Review: Mr Happiness and The Water Engine @ Old Vic Tunnels
This David Mamet double bill, presented by Theatre6, is performed in the brand new space within the Old Vic Tunnels, the Screening Room, and is both witty and poignant, set against an atmospheric backdrop.
Pulitzer Prize-winning Mamet’s classic plays are both directed by Kate McGregor, adding immediate connections and a sense of consistency to the productions. Originally written as radio plays, theatre and radio are consequently combined in the transfer from Mr Happiness into The Water Engine.
The show opens with the 25 minute monologue, Mr Happiness, introducing the evening’s constant themes of links and trust within society. As an old-school American agony-uncle of Old Time Radio, Mr Happiness receives numerous letters every week sent to Chicago, home of the world’s biggest post office. Mr Happiness works to solve problems from across the country, injecting dry humour – and at times exasperation – into his replies. Although unclear at first, the importance of the postal system is later revealed in The Water Engine, where the message “all people are connected” is really driven home.
Olivier Award-nominated David Burt plays Mr Happiness and later becomes a subtle driving force in The Water Engine, manipulating protagonist Charles Lang (Jamie Treacher) throughout the production. This radio thriller presents Lang as a young and perhaps overly trusting inventor, having created an engine that runs solely on water. To protect both his engine and his sister Rita (Anna Maguire), Lang must overcome lawyers and police to give his machine to the world.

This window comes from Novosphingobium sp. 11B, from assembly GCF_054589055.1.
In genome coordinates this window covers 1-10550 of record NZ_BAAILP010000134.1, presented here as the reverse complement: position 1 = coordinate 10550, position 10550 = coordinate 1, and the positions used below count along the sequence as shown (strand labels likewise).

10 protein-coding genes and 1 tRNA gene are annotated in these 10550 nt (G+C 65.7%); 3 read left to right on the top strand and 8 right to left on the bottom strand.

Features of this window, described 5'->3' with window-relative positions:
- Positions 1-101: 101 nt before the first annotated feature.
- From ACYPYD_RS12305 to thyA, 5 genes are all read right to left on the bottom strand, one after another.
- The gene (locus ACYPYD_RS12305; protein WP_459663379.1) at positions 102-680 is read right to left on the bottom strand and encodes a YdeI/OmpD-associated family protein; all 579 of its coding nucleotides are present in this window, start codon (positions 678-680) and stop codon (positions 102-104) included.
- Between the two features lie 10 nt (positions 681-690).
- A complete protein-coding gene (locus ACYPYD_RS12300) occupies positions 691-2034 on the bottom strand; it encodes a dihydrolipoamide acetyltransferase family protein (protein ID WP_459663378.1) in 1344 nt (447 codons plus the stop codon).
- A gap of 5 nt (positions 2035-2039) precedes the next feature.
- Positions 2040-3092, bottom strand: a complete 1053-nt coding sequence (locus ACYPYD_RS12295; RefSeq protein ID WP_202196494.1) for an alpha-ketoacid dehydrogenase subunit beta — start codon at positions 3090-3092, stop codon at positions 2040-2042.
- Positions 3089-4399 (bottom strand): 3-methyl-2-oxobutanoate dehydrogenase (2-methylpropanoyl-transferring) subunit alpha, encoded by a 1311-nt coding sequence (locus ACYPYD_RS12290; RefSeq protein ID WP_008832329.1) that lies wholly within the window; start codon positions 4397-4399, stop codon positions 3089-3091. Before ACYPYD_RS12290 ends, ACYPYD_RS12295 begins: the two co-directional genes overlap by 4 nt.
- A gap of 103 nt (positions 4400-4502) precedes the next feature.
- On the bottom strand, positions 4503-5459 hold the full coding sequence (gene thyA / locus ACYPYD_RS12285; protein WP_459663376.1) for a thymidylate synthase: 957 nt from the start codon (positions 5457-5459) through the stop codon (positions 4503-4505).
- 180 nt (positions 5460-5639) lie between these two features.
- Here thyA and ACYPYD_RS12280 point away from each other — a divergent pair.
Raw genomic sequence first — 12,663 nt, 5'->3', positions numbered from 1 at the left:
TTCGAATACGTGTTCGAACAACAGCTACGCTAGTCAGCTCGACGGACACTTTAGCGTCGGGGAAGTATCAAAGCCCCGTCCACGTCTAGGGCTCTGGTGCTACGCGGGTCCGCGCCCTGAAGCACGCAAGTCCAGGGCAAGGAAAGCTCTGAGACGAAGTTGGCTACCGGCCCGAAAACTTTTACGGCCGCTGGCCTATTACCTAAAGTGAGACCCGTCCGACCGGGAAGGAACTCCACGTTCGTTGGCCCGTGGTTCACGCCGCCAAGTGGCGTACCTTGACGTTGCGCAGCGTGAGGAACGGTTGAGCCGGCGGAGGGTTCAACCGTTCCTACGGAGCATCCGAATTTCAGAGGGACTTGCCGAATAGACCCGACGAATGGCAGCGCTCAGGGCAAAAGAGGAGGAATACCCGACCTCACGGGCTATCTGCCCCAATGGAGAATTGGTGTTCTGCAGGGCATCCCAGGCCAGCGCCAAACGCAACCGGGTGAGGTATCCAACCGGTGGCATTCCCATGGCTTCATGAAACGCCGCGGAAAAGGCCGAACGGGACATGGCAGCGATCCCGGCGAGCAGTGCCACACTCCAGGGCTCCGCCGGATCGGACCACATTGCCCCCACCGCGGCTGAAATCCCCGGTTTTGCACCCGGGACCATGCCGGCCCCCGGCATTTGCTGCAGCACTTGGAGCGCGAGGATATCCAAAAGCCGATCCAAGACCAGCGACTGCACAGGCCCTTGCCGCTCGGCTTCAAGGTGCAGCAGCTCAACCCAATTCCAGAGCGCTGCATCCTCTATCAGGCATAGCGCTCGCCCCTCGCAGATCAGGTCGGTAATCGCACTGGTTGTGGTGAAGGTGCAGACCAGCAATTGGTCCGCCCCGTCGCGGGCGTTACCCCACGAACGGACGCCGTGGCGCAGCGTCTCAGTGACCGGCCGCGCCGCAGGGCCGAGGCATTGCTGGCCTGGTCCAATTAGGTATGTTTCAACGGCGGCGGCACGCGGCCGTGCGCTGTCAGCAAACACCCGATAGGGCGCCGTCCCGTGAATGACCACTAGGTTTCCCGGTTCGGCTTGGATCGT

Specific to the production, Theatre6 boasts live sound effects as one of Mamet’s personal requests, remaining true to authentic, live radio work. The ensemble has much to be praised for and the sound effect artists add much grounding and realism to the work. Live instruments were used for fixed musical motifs and also as percussive tools, developing the atmosphere and bringing the water engine to life. The experiments used to create authentic sounds paid off, demonstrating the versatility and talent of the performers, taking on two or three roles within a short time period.
The importance of the delicate balance between science and faith is just one of the conclusions that could be drawn when departing from the Tunnels. Attracting awareness or being anonymous was also a key element running throughout the dialogue. This reminded the audience of just how relevant these realistic works are today, considering sustainable energy and corrupt systems, and working towards a greater good.
The Screening Room at the Old Vic Tunnels is programmed and run entirely by the Old Vic Tunnels volunteers, opening up creation for young people and providing numerous opportunities. This particular production has seen volunteer roles in casting, set design, production, assistant directing and sound/music design. Since February 2010, the Old Vic Tunnels has worked with over 800 young adults and provided 32 internships with no age limit or previous experience requirements. This alone demonstrates a promising message for smaller voices, perhaps something Charles Lang would have welcomed.
Mr Happiness and The Water Engine runs until 9 July. For information on how to volunteer at the venue, visit www.oldvictunnels.com/volunteers/
Jessica Wilson TheatreFix Reviewer